Student choreographers to offer ‘Efflorescence’Tweet
Efflorescence is defined as a result of growth and development.
Dozens of Binghamton University students will bring this word to life as dancers and choreographers showcase their talents at 8 p.m. Thursday, Dec. 13, in the Anderson Center’s Chamber Hall.
Produced by the choreography class taught by artist-in-residence Andy Horowitz, the show — titled “Efflorescence” — will feature more than 50 students who have been working all semester toward this debut.
“There are seven students in the choreography class this year,” Horowitz said. “They auditioned dancers, who receive one credit per number of dances that they’re cast in. So the class as a whole actually has quite a lot of students, but they come in two distinct groups — choreographers and dancers.”
To register for the choreography class, students either need to have taken prerequisites or have professorial approval. Despite their experience level or desire to participate in the performance, none of the students who choreographed pieces will be seen dancing.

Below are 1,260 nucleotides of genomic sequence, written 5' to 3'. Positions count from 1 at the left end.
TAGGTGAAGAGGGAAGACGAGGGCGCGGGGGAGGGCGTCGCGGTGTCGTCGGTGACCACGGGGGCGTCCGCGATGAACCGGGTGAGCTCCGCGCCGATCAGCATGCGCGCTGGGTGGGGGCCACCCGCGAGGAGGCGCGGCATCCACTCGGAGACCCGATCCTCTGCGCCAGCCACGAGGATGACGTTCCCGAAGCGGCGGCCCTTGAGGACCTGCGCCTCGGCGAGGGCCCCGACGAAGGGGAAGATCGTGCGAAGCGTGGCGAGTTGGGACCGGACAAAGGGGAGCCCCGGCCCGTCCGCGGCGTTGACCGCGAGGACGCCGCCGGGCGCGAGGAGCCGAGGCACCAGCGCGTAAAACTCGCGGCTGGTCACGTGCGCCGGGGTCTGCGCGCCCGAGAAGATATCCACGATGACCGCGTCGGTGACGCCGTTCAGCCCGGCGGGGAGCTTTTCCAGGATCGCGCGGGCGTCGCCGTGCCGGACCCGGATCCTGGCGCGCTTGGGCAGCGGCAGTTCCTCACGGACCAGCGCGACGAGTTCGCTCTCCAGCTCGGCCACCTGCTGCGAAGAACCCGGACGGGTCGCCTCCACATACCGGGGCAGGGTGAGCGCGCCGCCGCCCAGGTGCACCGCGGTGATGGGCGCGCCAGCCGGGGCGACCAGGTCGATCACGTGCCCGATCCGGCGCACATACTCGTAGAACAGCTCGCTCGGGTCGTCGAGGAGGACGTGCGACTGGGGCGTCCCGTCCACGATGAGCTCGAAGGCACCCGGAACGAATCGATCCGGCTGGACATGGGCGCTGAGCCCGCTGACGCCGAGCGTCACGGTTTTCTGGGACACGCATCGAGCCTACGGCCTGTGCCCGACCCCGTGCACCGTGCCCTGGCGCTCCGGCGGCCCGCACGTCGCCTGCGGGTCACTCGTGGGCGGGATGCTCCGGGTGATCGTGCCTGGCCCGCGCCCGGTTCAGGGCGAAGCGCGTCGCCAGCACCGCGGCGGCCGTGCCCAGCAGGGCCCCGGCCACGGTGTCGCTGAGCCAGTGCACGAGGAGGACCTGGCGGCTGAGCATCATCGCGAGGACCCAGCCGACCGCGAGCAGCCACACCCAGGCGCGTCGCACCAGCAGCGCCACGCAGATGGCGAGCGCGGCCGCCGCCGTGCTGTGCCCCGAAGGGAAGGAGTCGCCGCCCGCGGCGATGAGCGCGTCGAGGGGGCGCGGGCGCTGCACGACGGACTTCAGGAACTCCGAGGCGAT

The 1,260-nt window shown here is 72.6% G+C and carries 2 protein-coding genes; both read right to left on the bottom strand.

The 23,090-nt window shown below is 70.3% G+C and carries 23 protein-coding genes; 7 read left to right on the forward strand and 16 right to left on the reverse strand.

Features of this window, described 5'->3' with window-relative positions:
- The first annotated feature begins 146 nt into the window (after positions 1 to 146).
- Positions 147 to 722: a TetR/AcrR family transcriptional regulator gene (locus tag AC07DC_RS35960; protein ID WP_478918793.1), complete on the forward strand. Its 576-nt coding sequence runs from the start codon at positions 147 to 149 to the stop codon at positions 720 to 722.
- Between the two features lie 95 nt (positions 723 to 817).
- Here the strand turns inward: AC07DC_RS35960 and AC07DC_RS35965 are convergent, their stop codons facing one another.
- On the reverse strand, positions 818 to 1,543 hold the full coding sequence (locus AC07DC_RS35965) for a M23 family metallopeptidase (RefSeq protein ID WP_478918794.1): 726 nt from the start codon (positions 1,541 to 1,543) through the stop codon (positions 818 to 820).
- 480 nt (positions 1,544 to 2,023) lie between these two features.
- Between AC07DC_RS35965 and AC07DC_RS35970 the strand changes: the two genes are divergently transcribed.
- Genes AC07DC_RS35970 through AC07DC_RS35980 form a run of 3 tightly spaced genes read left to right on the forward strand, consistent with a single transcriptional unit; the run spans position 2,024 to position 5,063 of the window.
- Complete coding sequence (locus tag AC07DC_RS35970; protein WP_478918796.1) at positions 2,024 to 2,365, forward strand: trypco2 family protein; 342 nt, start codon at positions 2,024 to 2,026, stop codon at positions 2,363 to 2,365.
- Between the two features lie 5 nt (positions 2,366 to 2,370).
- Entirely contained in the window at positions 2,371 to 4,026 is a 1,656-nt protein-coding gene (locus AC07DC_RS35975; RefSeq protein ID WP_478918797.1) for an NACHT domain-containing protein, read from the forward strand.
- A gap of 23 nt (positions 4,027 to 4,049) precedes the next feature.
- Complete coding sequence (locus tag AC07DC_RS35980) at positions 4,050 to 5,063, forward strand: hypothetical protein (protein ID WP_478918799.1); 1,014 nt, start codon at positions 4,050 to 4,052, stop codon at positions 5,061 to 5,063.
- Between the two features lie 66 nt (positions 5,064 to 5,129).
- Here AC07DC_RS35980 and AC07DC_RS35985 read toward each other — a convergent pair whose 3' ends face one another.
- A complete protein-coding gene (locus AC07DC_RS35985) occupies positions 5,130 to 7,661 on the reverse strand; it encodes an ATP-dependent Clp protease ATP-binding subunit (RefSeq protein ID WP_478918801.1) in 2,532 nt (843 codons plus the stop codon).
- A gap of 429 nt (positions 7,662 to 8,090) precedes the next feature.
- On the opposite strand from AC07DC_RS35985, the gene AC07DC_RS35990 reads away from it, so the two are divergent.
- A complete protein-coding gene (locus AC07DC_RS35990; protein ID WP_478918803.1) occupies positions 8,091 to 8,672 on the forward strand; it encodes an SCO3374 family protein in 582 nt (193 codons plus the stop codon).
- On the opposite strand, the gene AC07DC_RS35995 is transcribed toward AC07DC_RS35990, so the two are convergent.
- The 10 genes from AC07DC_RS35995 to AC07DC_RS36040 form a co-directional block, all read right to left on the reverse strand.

“Sometimes I think being a dancer can be a detriment to being a choreographer,” Horowitz said. “You always think about what you can do and then you try to put that on other people. But often, it’s not the best fit. That’s why a steadfast rule in my class is that you are not allowed to be both a choreographer and a dancer. If you are choreographing, you are not going to be in anyone’s dance. And that’s very important.”
The free show will offer a variety of dance genres − from modern, jazz, tap and burlesque/ Bob Fosse-esque chair dances to macabre, chilling pieces about nature and museum paintings coming to life.
Nicole Dlug, 20, is one of the seven choreographers whose works will be performed in the showcase. A sophomore, Dlug has formally studied ballet and modern dance, and recreationally practiced lyrical, jazz, tap, contemporary and theater.
Dlug’s piece is called “Into The Night.”
“It is about what happens in nature when the night falls upon us, how trees come to life and different animals start to take over,” she said. “Much inspiration comes from a recent trip to Hawaii where I became fascinated with the sunsets and how beautiful nighttime there would become.”
Nicole Kumar, 18, is one of several dancers cast to perform in the showcase. She was chosen to dance in two pieces and considers this semester hard work, but a worthy experience.
“Students and faculty have put in so much effort,” she said. “We rehearse every week through the chaos of schoolwork. I think the show and the choreography class itself are a great way to develop, showcase students who have a talent for choreographing and get involved in dance on campus.”
After teaching the choreography class for four years, Horowitz believes this particular showcase is not to be missed.
“It will be eclectic and engaging,” he said. “It’s a must-see!”